Stocks discussed on the in-depth session of Jim Cramer's Mad Money TV Program, Thursday May 1.
3D Systems (DDD) represents the street's jilted love affair with all things momentum. With the slight relief from the sell-off in growth stocks, the market is providing an opportunity to quietly exit stocks like 3D. The stock almost doubled into the momentum run, but has since given up almost all of its gains in the past few months. Even after this drop, 3D belongs in the Sell Block.
These companies are in a fast-growing industry, but they rallied so hard because of hype rather than fundamentals. Buyers thought 3D printers would revolutionize industrial production and would be in every home. This might happen, but is likely to take 20 years. Currently, the machines are too expensive, and the space is seeing heavy competition. These companies can't afford to raise prices for fear of losing market share. Old-line tech players like Hewlett-Packard (HPQ) are getting into the market and may wipe out smaller players.
Even though 3D has been cut in half, it still trades at a multiple of 61, more than double its 23% growth rate. The earnings estimates are also too high, and 3D has an inflated $5.2 billion market cap, when the industry as a whole is expected to have $6.5 billion in annual sales by 2018. The company has missed and guided down in its last 3 quarters. 3D has made a slew of acquisitions rather than growing organically. It has used up its cash hoard and has issued stock while management was executing roughly one deal per month. Now 3D has run out of viable takeover targets. There is too much that can go wrong with 3D Systems, while insiders and money managers are selling it off. 3D had a terrific rise, a subsequent fall, and is not done going down.
Paccar (PCAR) is good, given the truck bull market. "Paccar is one of the finest companies out there."
Staples (SPLS) is not making a big comeback. Even if it gets "its act together," it is only "one up and one down," which is not what Cramer is looking for in a growth stock.
Momentum Reversal: Salesforce.com (NYSE:CRM), Yelp (NYSE:YELP), Clorox (NYSE:CLX), Church & Dwight (NYSE:CHD), Hershey (NYSE:HSY), T-Mobile (NASDAQ:TMUS), Exxon Mobil (NYSE:XOM), Cardinal Health (NYSE:CAH). Other stocks mentioned: Conn's (NASDAQ:CONN), World Wrestling Entertainment (NYSE:WWE)
The big money managers lost faith in the high-flyers a while ago after a period during which they were beloved. The momentum stocks stalled and crashed at the end of February; the trend began when Salesforce (CRM) reported a decent quarter, but was sold off. The momentum stocks on Thursday came roaring back. What broke the pattern? Yelp's (YELP) earnings was one factor.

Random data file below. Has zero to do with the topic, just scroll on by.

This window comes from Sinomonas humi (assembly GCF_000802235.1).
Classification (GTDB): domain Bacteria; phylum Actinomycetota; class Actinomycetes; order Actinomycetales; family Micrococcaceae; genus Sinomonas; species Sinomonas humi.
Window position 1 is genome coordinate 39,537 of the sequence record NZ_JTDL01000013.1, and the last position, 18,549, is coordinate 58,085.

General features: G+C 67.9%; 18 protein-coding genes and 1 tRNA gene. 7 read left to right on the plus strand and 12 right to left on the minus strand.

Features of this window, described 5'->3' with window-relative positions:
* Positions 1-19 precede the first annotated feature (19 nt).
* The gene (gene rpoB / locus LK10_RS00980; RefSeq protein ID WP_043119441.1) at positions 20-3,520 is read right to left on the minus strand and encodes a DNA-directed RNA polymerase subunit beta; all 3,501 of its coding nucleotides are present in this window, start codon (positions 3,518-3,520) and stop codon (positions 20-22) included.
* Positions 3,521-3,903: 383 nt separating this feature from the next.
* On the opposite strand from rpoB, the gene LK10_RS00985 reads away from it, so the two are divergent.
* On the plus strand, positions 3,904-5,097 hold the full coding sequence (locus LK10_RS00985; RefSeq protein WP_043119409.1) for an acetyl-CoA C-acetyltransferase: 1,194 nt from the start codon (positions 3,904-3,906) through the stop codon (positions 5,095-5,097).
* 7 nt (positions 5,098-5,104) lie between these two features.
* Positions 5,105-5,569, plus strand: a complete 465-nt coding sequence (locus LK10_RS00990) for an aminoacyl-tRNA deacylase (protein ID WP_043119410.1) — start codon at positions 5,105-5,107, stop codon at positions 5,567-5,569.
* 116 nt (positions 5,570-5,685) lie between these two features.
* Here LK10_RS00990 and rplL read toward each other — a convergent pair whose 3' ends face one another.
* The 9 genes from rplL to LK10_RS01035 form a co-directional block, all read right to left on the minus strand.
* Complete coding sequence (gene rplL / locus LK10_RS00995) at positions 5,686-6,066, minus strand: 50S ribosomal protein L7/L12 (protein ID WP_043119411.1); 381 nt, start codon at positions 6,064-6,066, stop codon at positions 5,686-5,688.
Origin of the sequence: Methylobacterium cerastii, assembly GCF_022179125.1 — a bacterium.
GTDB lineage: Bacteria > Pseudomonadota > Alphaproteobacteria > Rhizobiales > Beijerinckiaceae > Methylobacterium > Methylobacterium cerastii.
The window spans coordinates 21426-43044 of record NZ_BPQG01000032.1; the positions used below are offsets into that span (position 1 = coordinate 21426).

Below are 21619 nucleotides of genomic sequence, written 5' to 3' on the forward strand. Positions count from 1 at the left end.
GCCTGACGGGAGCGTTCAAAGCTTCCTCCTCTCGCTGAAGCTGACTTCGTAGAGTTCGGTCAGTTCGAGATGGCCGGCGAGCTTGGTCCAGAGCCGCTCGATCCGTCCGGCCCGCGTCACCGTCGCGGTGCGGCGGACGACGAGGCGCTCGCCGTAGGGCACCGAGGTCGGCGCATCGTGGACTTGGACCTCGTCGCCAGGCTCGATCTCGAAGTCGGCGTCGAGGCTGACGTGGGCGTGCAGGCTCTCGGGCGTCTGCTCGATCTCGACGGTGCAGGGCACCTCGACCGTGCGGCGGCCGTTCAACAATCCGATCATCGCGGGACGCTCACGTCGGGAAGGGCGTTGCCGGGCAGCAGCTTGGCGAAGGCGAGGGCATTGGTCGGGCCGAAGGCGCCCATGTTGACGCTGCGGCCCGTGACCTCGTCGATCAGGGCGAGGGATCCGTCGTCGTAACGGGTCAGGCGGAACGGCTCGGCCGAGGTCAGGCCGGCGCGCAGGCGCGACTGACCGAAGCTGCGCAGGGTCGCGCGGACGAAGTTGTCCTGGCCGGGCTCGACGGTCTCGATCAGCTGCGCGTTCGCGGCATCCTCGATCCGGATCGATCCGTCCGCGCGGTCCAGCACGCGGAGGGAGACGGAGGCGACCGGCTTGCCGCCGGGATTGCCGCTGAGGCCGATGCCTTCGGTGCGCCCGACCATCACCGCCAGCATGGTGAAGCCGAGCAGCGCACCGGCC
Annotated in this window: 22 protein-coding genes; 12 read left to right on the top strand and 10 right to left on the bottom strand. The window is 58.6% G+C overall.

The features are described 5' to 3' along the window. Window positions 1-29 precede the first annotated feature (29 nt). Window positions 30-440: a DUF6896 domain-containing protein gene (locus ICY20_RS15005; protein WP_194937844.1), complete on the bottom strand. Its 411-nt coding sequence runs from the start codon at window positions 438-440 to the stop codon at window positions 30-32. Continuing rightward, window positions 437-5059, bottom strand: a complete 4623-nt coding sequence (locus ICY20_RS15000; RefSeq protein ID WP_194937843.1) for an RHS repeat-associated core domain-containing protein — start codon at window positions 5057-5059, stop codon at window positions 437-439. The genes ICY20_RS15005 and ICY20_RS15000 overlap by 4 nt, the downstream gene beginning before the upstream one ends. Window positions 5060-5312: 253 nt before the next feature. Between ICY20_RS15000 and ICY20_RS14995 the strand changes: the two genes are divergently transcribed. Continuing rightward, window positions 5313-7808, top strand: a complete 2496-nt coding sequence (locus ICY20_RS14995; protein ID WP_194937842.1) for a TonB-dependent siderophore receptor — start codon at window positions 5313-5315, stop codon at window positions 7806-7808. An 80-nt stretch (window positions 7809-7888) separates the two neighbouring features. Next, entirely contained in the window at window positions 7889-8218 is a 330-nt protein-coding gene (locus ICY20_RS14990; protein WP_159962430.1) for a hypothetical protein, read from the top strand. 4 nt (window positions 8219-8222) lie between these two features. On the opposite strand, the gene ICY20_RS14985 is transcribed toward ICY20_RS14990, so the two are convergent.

Yelp traded down after its report, but then reversed. Why didn't Yelp break down? Because it already had taken losses prior to the quarter. The IPO glut, the plethora of secondaries and insider selling brought down the momentum sector enough to set the stage for Yelp's rally.
Meanwhile, Safety stocks took a vacation: Clorox (CLX) and Church & Dwight (CHD) failed to meet expectations, Hershey (HSY) showed slower earnings and T-Mobile (TMUS) saw a 10% decline in capital. Exxon (XOM) has no production growth, and Cardinal Health (CAH) also disappointed. The money that had been parked in safety stocks was looking for a new home in growth stocks on Thursday.
Cramer took some calls:
Conn's (CONN) reported a hideous quarter, and Cramer doesn't see it snapping back. Cramer would exit the position
World Wrestling Entertainment (WWE) beat the estimates, but Cramer thinks the stock has peaked.
Domino's (DPZ) reported a great quarter, but the stock declined. However, DPZ has had a multi-year run, with a 670% return since Cramer got behind it 4 years ago. Same store sales were up 4.9%, and international sales grew 7.9%, but the stock dropped 3.5%. Some were expecting a larger earnings beat and were worried about raw costs. It has a great international growth opportunity and an effective online order platform. It trades at a reasonable multiple of 22 when compared to its 15% growth rate.
CEO Patrick Doyle said business in India is "terrific." Weather in the U.S. affected DPZ not through orders, but commodity prices, with dairy prices particularly high. DPZ's digital ordering app is enjoying huge popularity, and the company has 9 million "likes" on Facebook (FB). DPZ continues to invest a substantial amount in social media advertising. "The first quarter is always the slowest quarter," said Doyle, "We tend to open more stores in the second half of the year." Cramer is bullish on DPZ.
CEO Interview: Dinesh Paliwal, Harman Industries (NYSE:HAR)
Harman Industries (HAR) produces high-end audio systems, including info-tainment systems for cars. It is the number one player in every area where it competes, with proprietary patented technology. It reported a 12 cent earnings beat on revenues that rose 32% yoy. It raised its guidance for the full year, and the stock traded erratically and finished down. The stock has risen 33% since the last time Cramer spoke to the CEO in October. The stock trades at 20 times earnings and has a 22% growth rate.
CEO Dinesh Paliwal said Harman shipped the largest order in the industry in the past quarter. The street is concerned about gross margins with the company's many launches. Paliwal said that margin expansion has been consistent. Barriers to entry are very high, in part because of confidence in the brand. Cramer would buy more Harman stock on a decline.
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